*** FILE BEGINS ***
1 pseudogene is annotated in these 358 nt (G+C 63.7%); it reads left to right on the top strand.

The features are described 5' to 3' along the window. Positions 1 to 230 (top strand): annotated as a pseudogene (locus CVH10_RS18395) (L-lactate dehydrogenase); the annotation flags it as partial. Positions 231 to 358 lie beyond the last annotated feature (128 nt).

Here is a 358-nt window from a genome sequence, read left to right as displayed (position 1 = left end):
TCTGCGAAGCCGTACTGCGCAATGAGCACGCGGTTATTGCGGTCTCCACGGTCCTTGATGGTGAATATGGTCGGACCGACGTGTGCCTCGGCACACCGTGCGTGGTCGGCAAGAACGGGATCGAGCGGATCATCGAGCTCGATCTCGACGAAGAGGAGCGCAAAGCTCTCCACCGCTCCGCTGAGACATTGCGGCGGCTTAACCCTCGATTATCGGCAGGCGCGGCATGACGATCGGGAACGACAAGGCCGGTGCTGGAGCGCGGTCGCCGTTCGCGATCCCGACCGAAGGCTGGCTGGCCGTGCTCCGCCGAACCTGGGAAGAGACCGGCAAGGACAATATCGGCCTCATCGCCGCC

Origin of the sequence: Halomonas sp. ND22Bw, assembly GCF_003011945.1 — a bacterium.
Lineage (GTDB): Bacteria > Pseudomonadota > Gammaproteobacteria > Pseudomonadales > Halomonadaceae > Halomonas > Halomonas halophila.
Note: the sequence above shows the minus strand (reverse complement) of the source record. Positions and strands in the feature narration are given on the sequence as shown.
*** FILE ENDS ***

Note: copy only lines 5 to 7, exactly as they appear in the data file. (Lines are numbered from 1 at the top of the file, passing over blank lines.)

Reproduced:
Origin of the sequence: Halomonas sp. ND22Bw, assembly GCF_003011945.1 — a bacterium.
Lineage (GTDB): Bacteria > Pseudomonadota > Gammaproteobacteria > Pseudomonadales > Halomonadaceae > Halomonas > Halomonas halophila.
Note: the sequence above shows the minus strand (reverse complement) of the source record. Positions and strands in the feature narration are given on the sequence as shown.